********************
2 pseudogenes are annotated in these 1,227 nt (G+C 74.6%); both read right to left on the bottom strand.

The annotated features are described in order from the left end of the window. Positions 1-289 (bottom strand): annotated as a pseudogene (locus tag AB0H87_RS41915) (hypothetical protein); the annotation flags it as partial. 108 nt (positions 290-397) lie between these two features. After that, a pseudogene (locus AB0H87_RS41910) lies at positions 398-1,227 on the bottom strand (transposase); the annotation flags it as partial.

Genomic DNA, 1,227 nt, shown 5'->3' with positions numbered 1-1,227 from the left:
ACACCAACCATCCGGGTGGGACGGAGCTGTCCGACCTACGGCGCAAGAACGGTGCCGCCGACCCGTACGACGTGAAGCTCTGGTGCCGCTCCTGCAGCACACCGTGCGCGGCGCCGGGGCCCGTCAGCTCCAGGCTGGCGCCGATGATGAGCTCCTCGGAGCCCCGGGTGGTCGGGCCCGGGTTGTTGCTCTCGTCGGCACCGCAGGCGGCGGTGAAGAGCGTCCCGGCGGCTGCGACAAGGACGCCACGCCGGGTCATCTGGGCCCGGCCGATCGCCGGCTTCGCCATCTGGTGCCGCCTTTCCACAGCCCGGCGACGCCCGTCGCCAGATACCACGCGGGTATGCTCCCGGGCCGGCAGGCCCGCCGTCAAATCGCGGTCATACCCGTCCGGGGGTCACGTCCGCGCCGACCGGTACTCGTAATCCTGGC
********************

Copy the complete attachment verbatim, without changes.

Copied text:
2 pseudogenes are annotated in these 1,227 nt (G+C 74.6%); both read right to left on the bottom strand.

The annotated features are described in order from the left end of the window. Positions 1-289 (bottom strand): annotated as a pseudogene (locus tag AB0H87_RS41915) (hypothetical protein); the annotation flags it as partial. 108 nt (positions 290-397) lie between these two features. After that, a pseudogene (locus AB0H87_RS41910) lies at positions 398-1,227 on the bottom strand (transposase); the annotation flags it as partial.

Genomic DNA, 1,227 nt, shown 5'->3' with positions numbered 1-1,227 from the left:
ACACCAACCATCCGGGTGGGACGGAGCTGTCCGACCTACGGCGCAAGAACGGTGCCGCCGACCCGTACGACGTGAAGCTCTGGTGCCGCTCCTGCAGCACACCGTGCGCGGCGCCGGGGCCCGTCAGCTCCAGGCTGGCGCCGATGATGAGCTCCTCGGAGCCCCGGGTGGTCGGGCCCGGGTTGTTGCTCTCGTCGGCACCGCAGGCGGCGGTGAAGAGCGTCCCGGCGGCTGCGACAAGGACGCCACGCCGGGTCATCTGGGCCCGGCCGATCGCCGGCTTCGCCATCTGGTGCCGCCTTTCCACAGCCCGGCGACGCCCGTCGCCAGATACCACGCGGGTATGCTCCCGGGCCGGCAGGCCCGCCGTCAAATCGCGGTCATACCCGTCCGGGGGTCACGTCCGCGCCGACCGGTACTCGTAATCCTGGC